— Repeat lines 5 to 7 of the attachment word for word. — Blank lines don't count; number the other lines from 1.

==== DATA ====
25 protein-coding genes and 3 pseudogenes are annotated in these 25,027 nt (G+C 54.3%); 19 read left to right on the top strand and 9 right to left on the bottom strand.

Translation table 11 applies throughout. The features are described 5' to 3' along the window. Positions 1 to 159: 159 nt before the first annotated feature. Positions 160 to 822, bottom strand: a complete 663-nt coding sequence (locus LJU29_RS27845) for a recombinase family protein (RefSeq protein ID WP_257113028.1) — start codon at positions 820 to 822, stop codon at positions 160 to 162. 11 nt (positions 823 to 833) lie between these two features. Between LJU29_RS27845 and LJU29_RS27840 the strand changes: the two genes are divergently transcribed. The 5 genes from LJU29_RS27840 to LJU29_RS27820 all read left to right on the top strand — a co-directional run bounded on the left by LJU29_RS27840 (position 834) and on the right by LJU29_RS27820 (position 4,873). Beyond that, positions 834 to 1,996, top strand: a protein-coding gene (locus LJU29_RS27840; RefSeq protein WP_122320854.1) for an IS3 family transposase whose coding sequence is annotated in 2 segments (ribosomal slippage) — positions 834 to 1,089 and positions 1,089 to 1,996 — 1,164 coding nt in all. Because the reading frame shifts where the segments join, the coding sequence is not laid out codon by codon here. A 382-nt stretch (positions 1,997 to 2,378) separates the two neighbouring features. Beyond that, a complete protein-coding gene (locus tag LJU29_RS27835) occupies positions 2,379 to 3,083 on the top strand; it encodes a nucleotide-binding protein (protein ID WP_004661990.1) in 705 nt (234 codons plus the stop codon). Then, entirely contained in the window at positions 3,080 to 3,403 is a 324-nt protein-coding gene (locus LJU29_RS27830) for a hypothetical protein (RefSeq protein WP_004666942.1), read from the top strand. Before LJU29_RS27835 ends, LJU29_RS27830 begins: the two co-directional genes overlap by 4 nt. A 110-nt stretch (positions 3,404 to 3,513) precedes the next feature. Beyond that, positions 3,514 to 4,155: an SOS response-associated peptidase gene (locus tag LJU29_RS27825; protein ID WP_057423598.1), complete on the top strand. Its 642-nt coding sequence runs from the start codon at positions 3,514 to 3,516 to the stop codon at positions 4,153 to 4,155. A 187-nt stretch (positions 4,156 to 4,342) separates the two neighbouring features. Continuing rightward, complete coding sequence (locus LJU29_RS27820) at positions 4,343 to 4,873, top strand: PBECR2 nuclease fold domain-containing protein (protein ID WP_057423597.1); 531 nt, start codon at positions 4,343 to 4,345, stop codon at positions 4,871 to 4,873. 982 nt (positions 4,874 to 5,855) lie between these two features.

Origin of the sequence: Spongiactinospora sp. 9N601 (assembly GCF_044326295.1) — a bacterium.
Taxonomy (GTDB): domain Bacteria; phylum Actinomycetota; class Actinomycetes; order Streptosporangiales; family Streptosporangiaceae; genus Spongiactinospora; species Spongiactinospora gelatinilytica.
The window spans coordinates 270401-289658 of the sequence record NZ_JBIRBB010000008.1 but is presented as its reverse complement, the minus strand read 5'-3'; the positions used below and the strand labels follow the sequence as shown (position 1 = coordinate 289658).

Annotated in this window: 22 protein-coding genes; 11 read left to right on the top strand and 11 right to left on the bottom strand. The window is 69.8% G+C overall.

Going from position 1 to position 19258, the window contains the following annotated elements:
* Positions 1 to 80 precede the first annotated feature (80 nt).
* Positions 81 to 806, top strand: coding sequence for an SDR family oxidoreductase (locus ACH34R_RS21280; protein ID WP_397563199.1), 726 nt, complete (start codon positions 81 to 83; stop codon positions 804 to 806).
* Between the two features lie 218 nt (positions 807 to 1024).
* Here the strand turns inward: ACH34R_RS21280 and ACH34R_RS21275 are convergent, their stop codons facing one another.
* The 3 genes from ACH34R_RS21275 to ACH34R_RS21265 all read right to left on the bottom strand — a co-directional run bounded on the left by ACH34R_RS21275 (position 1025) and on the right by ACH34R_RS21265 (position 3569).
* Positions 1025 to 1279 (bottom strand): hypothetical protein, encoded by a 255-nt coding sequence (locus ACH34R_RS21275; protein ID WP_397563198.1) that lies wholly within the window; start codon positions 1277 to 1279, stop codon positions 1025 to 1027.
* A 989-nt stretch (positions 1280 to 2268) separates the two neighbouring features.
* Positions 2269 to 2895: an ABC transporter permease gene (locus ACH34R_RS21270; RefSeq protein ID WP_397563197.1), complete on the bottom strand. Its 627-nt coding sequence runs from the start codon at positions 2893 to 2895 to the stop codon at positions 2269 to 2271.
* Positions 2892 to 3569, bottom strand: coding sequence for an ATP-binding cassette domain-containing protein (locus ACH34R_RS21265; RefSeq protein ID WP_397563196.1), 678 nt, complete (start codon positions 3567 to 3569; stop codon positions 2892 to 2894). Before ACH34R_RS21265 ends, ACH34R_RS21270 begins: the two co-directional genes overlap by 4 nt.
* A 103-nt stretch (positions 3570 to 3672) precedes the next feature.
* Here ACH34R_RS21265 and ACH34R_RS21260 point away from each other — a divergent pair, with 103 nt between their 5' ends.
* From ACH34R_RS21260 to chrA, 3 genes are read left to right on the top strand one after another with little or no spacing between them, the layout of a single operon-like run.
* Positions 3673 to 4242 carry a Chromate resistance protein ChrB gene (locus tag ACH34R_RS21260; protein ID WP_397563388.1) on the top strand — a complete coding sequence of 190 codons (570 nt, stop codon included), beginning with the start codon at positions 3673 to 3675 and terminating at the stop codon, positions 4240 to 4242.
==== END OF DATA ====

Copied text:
The window spans coordinates 270401-289658 of the sequence record NZ_JBIRBB010000008.1 but is presented as its reverse complement, the minus strand read 5'-3'; the positions used below and the strand labels follow the sequence as shown (position 1 = coordinate 289658).

Annotated in this window: 22 protein-coding genes; 11 read left to right on the top strand and 11 right to left on the bottom strand. The window is 69.8% G+C overall.

Going from position 1 to position 19258, the window contains the following annotated elements: